Americans Helping Americans Abroad

On a cold, windy day on the first of December 2018, AARO members joined military and civilian volunteers to lay over 9,000 wreaths from the state of Maine, candles, and stones at the Normandy American Cemetery in Colleville-sur-Mer, France.

Volunteers came from US states as diverse as Kansas, Maine, Texas, and Maryland, and from countries like Ireland, France, Germany, and the Netherlands. They came to honor the fallen with wreaths before the Latin Cross headstones, stones before the Star of David headstones, and candles, and to speak their names out loud so that these American World War II soldiers who fell in France will not be forgotten.

Wreaths across AmericaIt all began in 1992, when the Worcester Wreath Company of Harrington, Maine began to donate wreaths for veterans’ graves in less-visited parts of the Arlington National Cemetery in Virginia. In 2005, Morrill Worcester’s annual generosity gained national attention, and there were calls to expand to other military cemeteries around the United States.

Thus, the non-profit Wreaths Across America was born, and is now a national phenomenon in the US. In 2014, volunteers lay 226,500 wreaths at the Arlington National Cemetery and over 700,000 in 1,000 locations around the United States.

Morrill WorcesterScott Desjardins, Morrill Worcester, Renee Worcester, and Honor Guard. Photo by Victoria Ferauge 2018 is the first year Wreaths Across America has come to Europe. Morrill Worcester and volunteers from the US accompanied the more than 9,000 donated wreaths to lay at the base of every soldier’s grave in the cemetery overlooking Omaha Beach. The French association US Memory Normandy donated the candles.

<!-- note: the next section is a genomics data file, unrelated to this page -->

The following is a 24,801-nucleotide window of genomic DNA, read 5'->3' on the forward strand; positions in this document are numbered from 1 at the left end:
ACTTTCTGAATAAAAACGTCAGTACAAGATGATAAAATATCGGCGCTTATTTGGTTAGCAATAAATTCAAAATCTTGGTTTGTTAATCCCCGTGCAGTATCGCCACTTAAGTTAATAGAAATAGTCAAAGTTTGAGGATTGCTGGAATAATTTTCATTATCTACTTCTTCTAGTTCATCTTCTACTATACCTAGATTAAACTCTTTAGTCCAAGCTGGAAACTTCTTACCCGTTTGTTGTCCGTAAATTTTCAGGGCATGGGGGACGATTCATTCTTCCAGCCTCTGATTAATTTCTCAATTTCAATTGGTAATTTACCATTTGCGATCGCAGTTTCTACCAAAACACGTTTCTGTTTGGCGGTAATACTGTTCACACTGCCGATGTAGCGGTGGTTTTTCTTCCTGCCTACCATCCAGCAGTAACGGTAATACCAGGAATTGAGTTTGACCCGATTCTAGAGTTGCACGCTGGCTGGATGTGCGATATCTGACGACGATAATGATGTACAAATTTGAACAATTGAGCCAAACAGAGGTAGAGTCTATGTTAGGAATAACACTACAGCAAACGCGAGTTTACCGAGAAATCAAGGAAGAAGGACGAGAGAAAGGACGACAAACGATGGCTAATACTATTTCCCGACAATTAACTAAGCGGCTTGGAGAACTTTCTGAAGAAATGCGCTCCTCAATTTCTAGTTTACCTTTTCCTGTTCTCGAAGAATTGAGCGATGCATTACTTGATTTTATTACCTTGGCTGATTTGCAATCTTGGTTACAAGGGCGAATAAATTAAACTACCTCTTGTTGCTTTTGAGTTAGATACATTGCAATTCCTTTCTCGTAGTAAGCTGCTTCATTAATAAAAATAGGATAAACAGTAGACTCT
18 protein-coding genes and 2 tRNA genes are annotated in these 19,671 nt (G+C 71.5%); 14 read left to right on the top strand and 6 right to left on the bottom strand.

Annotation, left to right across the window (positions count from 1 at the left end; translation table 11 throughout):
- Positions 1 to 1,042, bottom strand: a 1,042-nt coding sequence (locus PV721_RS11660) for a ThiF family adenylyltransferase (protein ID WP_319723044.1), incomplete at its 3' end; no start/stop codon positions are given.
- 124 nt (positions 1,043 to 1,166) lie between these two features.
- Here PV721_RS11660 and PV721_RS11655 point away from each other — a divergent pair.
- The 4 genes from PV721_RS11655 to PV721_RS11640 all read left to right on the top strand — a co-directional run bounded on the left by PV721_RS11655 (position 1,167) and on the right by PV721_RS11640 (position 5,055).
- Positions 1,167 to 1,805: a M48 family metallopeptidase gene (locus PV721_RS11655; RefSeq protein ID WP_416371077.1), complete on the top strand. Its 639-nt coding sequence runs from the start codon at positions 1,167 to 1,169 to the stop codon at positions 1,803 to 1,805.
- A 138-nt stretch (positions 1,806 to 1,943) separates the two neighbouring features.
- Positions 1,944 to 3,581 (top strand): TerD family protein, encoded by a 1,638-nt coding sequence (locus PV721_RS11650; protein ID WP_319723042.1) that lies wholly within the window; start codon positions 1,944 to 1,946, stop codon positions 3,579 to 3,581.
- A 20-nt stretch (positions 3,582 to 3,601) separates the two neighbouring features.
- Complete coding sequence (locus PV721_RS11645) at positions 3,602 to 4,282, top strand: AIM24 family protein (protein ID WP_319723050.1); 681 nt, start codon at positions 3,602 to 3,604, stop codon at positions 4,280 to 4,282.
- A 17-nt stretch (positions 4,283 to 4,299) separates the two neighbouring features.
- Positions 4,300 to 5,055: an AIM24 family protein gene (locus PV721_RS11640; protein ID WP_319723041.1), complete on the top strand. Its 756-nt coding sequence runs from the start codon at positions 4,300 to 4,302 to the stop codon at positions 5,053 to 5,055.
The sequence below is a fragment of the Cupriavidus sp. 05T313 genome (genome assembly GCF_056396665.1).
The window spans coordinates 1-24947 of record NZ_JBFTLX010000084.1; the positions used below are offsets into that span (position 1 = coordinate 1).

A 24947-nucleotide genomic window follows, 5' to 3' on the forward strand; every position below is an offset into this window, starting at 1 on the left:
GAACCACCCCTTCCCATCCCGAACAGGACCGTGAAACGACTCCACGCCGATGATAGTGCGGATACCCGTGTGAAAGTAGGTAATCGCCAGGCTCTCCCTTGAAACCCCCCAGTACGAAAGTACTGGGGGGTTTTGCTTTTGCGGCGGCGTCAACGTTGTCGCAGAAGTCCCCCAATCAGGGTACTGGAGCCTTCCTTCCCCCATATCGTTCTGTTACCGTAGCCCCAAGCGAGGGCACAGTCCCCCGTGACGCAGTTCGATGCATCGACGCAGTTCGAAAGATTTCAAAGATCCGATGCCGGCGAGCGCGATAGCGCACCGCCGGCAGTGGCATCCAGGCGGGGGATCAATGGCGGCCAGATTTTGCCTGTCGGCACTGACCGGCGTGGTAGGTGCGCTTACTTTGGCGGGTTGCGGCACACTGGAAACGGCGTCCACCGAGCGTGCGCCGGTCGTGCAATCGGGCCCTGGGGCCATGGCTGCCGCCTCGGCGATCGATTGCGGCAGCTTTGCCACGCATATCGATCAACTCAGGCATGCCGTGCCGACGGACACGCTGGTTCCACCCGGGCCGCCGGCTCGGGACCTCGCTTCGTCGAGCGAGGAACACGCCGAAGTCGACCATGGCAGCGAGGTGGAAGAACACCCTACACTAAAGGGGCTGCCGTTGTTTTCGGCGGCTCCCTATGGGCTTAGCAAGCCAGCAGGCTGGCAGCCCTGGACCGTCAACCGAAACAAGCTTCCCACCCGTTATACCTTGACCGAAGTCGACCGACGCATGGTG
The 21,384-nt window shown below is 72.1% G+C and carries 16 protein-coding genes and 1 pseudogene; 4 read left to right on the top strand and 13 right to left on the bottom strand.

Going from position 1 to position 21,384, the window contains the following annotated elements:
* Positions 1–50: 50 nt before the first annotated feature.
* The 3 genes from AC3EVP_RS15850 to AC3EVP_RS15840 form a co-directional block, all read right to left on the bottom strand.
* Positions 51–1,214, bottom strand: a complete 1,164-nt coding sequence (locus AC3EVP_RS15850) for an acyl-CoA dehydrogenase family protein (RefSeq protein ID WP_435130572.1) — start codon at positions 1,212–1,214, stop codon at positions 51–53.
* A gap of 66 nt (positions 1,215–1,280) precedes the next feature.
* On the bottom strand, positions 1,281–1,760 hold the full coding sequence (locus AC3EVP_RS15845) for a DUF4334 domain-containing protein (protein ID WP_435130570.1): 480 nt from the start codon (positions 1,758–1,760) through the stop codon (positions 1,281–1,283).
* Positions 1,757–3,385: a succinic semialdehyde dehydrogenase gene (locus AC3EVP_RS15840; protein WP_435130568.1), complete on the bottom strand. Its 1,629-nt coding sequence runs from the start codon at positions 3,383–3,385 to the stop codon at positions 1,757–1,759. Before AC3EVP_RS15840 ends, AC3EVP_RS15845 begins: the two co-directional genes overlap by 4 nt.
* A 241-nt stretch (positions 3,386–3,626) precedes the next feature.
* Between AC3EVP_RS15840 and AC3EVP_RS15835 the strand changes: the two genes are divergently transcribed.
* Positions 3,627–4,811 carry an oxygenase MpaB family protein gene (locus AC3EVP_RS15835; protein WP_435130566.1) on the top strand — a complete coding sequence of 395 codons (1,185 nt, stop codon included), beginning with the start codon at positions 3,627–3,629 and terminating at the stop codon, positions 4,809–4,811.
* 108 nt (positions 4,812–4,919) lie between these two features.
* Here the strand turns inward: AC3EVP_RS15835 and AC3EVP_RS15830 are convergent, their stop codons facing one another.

In a chilling wind and occasional rain, American veterans of conflicts like Afghanistan and Iraq worked alongside French veterans, and French and American civilians.

Volunteers walked down each row, laying a wreath (or stone) before the headstone, placing the candle carefully to the left, and then standing and pronouncing the name of the fallen American soldier. The Young French Firefighters (Jeunes Sapeurs-Pompiers) added a moving gesture: after speaking the soldier’s name, they added, “Mort pour la France.” (“Died for France.”)

As the last wreaths were being laid, AARO Board members Mark Levinson and Victoria Ferauge took the opportunity to shake hands with Mr. Worcester and to thank him and his volunteers for the work they do, and for welcoming the American community abroad to be a part of this historic occasion.

Dan Mead Mark Levinson WAADan Mead, WAA Board, Mark Levinson, AARO Board, Alexander Jeffrey. Photo by Victoria Ferauge

The day ended with speeches, a benediction, and a laying of wreaths by representatives from each branch of the American military, as well as one from the French community of Colleville-sur-Mer.

As the sun went down over the cemetery a bugler played Taps while the French and American flags came down together, a powerful symbol of the enduring alliance between the two nations.

In his closing ceremony, Mr. Worcester expressed his gratitude for all who made the event possible and assured us that, although this was the first time that Wreaths Across America came to Normandy, it would not be the last.

We at AARO take that as a promise, and we support this new tradition that promotes a value that Americans at home and abroad share: honoring those who gave their lives so that this and future generations can live in peace and freedom.

If any AARO members in the US would like to join AARO Board member Kathleen Davis Mistry at the Wreaths Across America event at the Arlington National Cemetery on December 15, please let us know at This email address is being protected from spambots. You need JavaScript enabled to view it..

For AARO members around the world who cannot attend one of the ceremonies that day, click here to sponsor a wreath for a veteran's grave at a cemetery of your choice.

This article is contributed by Victoria Ferauge.